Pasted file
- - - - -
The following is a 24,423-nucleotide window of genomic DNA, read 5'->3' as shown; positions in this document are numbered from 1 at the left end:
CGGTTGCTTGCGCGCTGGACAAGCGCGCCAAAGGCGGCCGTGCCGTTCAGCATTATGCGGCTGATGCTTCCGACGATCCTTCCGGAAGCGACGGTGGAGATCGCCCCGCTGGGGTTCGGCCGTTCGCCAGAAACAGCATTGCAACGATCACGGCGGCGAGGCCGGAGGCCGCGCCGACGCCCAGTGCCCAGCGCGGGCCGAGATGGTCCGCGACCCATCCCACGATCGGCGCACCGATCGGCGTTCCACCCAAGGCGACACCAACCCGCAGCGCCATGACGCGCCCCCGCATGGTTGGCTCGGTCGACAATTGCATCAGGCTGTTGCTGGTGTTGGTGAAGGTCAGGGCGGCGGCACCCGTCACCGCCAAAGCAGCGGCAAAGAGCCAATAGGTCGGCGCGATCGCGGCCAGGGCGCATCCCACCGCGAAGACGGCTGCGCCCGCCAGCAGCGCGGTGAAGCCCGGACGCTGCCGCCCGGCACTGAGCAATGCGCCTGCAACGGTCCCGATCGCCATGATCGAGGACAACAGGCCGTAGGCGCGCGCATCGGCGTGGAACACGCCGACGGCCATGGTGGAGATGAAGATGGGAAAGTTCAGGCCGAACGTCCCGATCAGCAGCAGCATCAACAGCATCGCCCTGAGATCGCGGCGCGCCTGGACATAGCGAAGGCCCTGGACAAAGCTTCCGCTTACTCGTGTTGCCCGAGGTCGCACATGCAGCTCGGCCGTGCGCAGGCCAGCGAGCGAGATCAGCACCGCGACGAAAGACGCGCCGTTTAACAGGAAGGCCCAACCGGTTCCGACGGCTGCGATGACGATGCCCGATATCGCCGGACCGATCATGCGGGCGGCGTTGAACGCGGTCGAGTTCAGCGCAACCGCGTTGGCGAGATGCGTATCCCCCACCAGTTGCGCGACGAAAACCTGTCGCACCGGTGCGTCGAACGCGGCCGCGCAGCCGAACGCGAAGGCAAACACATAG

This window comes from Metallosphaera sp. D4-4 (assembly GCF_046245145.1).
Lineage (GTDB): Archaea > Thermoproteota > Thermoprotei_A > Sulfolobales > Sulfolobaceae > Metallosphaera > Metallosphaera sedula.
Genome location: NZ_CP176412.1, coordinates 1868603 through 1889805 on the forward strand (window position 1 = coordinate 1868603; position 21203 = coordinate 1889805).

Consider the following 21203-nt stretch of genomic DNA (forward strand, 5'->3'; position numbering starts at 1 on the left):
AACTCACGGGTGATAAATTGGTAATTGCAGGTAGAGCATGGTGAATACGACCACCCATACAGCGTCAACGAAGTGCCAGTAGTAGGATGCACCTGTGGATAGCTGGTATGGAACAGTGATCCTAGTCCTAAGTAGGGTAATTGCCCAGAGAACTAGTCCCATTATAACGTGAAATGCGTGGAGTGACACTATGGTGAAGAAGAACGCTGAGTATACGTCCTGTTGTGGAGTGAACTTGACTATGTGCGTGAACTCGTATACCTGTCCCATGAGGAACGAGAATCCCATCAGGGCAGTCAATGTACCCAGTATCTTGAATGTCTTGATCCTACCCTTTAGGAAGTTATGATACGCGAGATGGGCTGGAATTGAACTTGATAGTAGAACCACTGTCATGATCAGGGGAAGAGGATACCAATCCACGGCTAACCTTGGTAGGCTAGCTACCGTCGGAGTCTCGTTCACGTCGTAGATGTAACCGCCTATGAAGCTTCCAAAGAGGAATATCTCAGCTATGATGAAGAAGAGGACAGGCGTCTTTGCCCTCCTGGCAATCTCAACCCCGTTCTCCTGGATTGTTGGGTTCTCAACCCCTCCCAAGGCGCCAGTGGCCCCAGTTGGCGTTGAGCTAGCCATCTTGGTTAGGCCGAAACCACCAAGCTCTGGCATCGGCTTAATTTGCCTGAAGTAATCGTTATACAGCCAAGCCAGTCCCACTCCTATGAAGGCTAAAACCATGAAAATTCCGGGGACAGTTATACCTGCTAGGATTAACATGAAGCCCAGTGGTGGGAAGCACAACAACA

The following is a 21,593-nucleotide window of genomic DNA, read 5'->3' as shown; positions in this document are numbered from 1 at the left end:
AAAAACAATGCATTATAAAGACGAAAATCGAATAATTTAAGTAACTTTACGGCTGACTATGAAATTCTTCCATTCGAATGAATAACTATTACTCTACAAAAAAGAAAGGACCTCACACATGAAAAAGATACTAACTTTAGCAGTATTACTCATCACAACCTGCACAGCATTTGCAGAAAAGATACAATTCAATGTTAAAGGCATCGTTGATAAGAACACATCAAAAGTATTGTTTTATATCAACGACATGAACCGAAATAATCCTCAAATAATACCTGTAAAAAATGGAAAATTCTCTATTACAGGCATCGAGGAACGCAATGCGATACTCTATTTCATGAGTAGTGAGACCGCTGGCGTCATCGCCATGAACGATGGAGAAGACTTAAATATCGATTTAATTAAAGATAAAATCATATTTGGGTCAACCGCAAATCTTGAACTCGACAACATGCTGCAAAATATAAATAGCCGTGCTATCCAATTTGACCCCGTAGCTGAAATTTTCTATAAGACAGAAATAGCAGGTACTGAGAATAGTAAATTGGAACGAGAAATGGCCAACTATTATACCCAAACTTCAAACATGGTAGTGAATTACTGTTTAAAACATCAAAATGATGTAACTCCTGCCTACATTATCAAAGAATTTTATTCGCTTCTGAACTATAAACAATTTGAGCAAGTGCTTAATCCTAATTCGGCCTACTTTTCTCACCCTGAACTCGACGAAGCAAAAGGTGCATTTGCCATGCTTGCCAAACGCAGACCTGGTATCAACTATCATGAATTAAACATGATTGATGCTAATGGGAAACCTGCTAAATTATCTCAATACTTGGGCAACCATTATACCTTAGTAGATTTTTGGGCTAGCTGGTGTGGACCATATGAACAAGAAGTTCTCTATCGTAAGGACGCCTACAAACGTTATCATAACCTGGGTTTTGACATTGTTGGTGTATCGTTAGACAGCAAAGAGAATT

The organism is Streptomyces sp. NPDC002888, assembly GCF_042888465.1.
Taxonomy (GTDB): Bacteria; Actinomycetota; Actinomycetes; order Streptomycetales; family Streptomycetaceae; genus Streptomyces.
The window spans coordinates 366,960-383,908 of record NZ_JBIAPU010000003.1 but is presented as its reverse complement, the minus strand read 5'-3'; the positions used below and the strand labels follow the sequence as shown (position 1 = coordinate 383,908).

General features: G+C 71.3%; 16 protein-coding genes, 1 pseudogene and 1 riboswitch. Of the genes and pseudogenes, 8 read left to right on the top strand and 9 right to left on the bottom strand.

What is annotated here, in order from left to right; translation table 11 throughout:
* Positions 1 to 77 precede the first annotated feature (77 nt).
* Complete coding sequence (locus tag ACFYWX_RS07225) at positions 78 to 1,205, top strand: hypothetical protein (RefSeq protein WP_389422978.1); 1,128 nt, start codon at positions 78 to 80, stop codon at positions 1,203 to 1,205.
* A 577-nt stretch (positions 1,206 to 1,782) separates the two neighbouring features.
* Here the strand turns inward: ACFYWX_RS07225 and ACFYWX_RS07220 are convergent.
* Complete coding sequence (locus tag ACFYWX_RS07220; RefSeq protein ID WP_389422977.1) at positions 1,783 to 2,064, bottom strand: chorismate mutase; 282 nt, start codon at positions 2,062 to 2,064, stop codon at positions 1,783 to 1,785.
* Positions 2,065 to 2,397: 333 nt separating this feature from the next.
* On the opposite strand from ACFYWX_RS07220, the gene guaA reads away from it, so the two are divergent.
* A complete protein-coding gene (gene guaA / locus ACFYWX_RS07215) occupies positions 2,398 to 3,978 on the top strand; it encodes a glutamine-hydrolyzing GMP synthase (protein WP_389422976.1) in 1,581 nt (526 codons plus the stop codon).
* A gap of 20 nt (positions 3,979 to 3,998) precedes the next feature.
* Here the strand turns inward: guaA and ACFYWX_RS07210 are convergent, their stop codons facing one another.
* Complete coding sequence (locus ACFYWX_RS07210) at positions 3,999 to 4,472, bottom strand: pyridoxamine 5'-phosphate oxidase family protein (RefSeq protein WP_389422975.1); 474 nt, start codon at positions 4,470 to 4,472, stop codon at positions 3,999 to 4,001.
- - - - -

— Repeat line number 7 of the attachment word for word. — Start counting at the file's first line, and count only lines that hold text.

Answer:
AACTCACGGGTGATAAATTGGTAATTGCAGGTAGAGCATGGTGAATACGACCACCCATACAGCGTCAACGAAGTGCCAGTAGTAGGATGCACCTGTGGATAGCTGGTATGGAACAGTGATCCTAGTCCTAAGTAGGGTAATTGCCCAGAGAACTAGTCCCATTATAACGTGAAATGCGTGGAGTGACACTATGGTGAAGAAGAACGCTGAGTATACGTCCTGTTGTGGAGTGAACTTGACTATGTGCGTGAACTCGTATACCTGTCCCATGAGGAACGAGAATCCCATCAGGGCAGTCAATGTACCCAGTATCTTGAATGTCTTGATCCTACCCTTTAGGAAGTTATGATACGCGAGATGGGCTGGAATTGAACTTGATAGTAGAACCACTGTCATGATCAGGGGAAGAGGATACCAATCCACGGCTAACCTTGGTAGGCTAGCTACCGTCGGAGTCTCGTTCACGTCGTAGATGTAACCGCCTATGAAGCTTCCAAAGAGGAATATCTCAGCTATGATGAAGAAGAGGACAGGCGTCTTTGCCCTCCTGGCAATCTCAACCCCGTTCTCCTGGATTGTTGGGTTCTCAACCCCTCCCAAGGCGCCAGTGGCCCCAGTTGGCGTTGAGCTAGCCATCTTGGTTAGGCCGAAACCACCAAGCTCTGGCATCGGCTTAATTTGCCTGAAGTAATCGTTATACAGCCAAGCCAGTCCCACTCCTATGAAGGCTAAAACCATGAAAATTCCGGGGACAGTTATACCTGCTAGGATTAACATGAAGCCCAGTGGTGGGAAGCACAACAACA